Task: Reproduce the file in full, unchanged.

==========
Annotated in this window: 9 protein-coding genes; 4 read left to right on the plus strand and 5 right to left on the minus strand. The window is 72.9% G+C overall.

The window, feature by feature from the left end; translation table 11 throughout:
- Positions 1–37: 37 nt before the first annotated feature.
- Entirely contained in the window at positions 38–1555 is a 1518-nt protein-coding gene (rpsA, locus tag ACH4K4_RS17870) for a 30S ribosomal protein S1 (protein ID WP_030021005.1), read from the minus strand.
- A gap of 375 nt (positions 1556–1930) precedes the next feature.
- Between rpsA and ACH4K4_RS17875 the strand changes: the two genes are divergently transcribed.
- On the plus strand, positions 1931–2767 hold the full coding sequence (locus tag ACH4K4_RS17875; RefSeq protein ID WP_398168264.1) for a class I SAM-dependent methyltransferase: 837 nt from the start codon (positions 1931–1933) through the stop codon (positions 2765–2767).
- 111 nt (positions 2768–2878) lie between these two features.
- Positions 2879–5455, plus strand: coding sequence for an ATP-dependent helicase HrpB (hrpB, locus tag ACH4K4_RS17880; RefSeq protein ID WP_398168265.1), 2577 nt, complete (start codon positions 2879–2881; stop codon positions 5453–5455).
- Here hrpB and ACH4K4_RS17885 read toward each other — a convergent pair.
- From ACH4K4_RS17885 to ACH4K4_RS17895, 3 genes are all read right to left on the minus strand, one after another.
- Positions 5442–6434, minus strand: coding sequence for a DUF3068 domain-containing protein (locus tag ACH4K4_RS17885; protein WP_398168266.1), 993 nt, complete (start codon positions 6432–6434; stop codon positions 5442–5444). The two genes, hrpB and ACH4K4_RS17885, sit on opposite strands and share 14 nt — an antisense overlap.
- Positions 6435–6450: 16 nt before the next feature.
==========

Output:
Annotated in this window: 9 protein-coding genes; 4 read left to right on the plus strand and 5 right to left on the minus strand. The window is 72.9% G+C overall.

The window, feature by feature from the left end; translation table 11 throughout:
- Positions 1–37: 37 nt before the first annotated feature.
- Entirely contained in the window at positions 38–1555 is a 1518-nt protein-coding gene (rpsA, locus tag ACH4K4_RS17870) for a 30S ribosomal protein S1 (protein ID WP_030021005.1), read from the minus strand.
- A gap of 375 nt (positions 1556–1930) precedes the next feature.
- Between rpsA and ACH4K4_RS17875 the strand changes: the two genes are divergently transcribed.
- On the plus strand, positions 1931–2767 hold the full coding sequence (locus tag ACH4K4_RS17875; RefSeq protein ID WP_398168264.1) for a class I SAM-dependent methyltransferase: 837 nt from the start codon (positions 1931–1933) through the stop codon (positions 2765–2767).
- 111 nt (positions 2768–2878) lie between these two features.
- Positions 2879–5455, plus strand: coding sequence for an ATP-dependent helicase HrpB (hrpB, locus tag ACH4K4_RS17880; RefSeq protein ID WP_398168265.1), 2577 nt, complete (start codon positions 2879–2881; stop codon positions 5453–5455).
- Here hrpB and ACH4K4_RS17885 read toward each other — a convergent pair.
- From ACH4K4_RS17885 to ACH4K4_RS17895, 3 genes are all read right to left on the minus strand, one after another.
- Positions 5442–6434, minus strand: coding sequence for a DUF3068 domain-containing protein (locus tag ACH4K4_RS17885; protein WP_398168266.1), 993 nt, complete (start codon positions 6432–6434; stop codon positions 5442–5444). The two genes, hrpB and ACH4K4_RS17885, sit on opposite strands and share 14 nt — an antisense overlap.
- Positions 6435–6450: 16 nt before the next feature.